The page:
Like a successful dinner party, productive chemical reactions depend upon getting the right components to mingle in the right surroundings, and often the best environment for chemistry turns out to be a solid surface. From the cleaning of exhaust fumes in factory chimneys to the reduction of ozone on the outside of ice crystals in the clouds, surface chemistry surrounds us constantly. Developing ways to better understand the detailed dynamics of chemistry at these interfaces has been Gerhard Ertl's life work.
Studying surface chemistry is a painstaking process, requiring intricate preparation of samples and great precision in visualizing the reactive species that are undergoing chemical reactions in regions just a few atoms deep. The challenges Ertl set himself were bold, for instance to understand the Haber-Bosch process, a reaction of huge industrial importance that has been used since the first world war without anyone knowing precisely how it worked. This process generates ammonia, primarily needed for agriculture, from its constituent elements, hydrogen and nitrogen, on the surface of an iron catalyst. Using an astonishing variety of techniques, Ertl was able to piece together the step-by-step interplay between the hydrogen and nitrogen atoms bound to the face of the iron particles during the reaction, solving a sixty-year old mystery.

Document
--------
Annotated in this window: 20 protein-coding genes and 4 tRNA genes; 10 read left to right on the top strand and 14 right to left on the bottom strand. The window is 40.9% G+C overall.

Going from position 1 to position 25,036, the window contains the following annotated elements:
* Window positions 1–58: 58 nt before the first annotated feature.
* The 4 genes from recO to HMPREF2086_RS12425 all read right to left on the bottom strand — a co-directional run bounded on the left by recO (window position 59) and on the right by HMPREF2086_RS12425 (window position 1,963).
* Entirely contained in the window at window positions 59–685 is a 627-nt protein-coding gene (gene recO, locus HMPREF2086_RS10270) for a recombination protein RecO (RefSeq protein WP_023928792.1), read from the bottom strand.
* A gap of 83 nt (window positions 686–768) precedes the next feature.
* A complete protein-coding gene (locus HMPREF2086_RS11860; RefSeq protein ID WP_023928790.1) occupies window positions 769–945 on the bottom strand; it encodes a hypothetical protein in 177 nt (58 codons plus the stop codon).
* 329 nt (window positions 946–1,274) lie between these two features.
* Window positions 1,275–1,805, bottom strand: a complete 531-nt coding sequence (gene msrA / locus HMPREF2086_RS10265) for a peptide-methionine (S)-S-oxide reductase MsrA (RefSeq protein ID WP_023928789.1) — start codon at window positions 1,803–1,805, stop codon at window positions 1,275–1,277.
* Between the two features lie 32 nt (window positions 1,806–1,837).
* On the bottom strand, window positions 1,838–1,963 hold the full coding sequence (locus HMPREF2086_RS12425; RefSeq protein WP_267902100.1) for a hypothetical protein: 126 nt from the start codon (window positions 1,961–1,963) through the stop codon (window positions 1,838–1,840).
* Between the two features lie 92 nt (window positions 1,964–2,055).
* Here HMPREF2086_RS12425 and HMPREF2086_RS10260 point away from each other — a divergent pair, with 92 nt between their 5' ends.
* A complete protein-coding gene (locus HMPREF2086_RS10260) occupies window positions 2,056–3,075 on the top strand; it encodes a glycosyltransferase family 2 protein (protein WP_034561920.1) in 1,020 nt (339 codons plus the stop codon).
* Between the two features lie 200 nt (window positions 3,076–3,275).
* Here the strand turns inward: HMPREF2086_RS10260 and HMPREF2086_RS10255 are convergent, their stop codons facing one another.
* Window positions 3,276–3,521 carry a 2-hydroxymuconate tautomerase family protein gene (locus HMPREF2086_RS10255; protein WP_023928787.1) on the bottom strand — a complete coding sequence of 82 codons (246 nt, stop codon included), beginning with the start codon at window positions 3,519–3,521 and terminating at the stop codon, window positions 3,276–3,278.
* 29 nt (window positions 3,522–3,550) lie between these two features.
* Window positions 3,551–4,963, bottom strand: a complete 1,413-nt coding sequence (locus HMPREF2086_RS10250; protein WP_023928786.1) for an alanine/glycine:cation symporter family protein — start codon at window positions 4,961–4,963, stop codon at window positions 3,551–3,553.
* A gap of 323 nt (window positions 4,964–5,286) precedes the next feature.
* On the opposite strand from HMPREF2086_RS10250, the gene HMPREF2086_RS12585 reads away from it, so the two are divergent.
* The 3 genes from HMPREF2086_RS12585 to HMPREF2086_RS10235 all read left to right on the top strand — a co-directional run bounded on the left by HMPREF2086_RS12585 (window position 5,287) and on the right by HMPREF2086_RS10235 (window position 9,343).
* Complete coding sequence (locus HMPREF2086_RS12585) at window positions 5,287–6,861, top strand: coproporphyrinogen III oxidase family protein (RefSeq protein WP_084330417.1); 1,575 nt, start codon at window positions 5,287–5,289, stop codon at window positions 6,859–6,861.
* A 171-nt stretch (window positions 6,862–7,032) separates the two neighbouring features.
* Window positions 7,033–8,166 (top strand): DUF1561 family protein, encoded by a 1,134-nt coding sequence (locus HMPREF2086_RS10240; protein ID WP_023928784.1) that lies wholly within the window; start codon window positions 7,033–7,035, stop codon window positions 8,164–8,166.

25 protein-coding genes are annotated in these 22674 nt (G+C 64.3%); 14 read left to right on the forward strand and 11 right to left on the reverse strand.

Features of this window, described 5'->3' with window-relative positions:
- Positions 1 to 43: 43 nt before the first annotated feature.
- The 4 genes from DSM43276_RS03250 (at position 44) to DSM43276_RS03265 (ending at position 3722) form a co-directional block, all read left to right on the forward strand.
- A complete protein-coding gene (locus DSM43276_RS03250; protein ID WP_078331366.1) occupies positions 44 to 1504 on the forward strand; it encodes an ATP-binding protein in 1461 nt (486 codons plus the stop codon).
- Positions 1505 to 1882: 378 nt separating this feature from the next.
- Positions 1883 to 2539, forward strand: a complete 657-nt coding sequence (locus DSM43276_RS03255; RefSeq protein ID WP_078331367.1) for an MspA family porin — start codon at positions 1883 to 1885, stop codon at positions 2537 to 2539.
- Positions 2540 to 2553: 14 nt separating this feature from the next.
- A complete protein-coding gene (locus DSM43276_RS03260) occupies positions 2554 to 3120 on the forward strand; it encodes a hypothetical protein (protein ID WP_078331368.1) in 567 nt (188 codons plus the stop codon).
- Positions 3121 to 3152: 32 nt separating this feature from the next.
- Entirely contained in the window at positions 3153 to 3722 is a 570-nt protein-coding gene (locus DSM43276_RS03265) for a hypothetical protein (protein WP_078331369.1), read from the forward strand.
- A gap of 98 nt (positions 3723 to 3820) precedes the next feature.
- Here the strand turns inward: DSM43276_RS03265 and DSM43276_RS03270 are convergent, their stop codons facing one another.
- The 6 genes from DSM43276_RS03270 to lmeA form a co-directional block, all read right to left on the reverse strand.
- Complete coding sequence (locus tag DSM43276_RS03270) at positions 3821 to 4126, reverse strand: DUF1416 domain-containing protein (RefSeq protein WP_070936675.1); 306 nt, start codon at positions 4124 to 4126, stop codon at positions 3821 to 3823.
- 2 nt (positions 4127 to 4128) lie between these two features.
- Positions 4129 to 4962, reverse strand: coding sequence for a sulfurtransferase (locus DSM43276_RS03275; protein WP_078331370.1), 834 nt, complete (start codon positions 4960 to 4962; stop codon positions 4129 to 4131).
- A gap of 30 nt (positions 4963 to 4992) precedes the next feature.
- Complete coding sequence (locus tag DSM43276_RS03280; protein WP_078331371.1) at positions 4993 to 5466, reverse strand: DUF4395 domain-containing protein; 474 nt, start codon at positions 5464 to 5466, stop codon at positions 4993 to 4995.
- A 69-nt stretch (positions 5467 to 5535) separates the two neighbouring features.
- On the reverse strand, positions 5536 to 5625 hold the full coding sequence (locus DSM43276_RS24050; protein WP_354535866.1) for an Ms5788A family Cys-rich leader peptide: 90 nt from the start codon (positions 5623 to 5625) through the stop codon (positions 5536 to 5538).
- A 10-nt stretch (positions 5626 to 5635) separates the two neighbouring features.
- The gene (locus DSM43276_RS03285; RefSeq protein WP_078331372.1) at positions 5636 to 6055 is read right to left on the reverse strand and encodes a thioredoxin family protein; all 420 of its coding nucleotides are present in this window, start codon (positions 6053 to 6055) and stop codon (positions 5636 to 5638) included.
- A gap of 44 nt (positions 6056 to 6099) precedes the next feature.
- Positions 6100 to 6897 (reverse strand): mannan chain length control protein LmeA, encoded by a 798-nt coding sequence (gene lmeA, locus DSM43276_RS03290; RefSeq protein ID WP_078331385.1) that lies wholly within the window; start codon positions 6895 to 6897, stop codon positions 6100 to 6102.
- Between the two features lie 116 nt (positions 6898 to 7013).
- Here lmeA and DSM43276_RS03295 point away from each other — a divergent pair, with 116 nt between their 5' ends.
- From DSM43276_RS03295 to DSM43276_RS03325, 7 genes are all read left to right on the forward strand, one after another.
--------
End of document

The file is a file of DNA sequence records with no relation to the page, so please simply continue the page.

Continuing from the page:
Another of Ertl's longstanding areas of interest, and one where his investigations have also revealed previously unknown phenomena, is the conversion of carbon monoxide to carbon dioxide on platinum catalysts, one of the reactions performed by catalytic converters in cars. A hallmark of Ertl's approach has been his willingness to return to the same research questions whenever technology became available that opened new avenues for investigating an old problem in a fresh way. This intense focus on particular problems, combined with his patient approach to solving them, hold part of the key to his success in exposing events at chemistry's hidden face.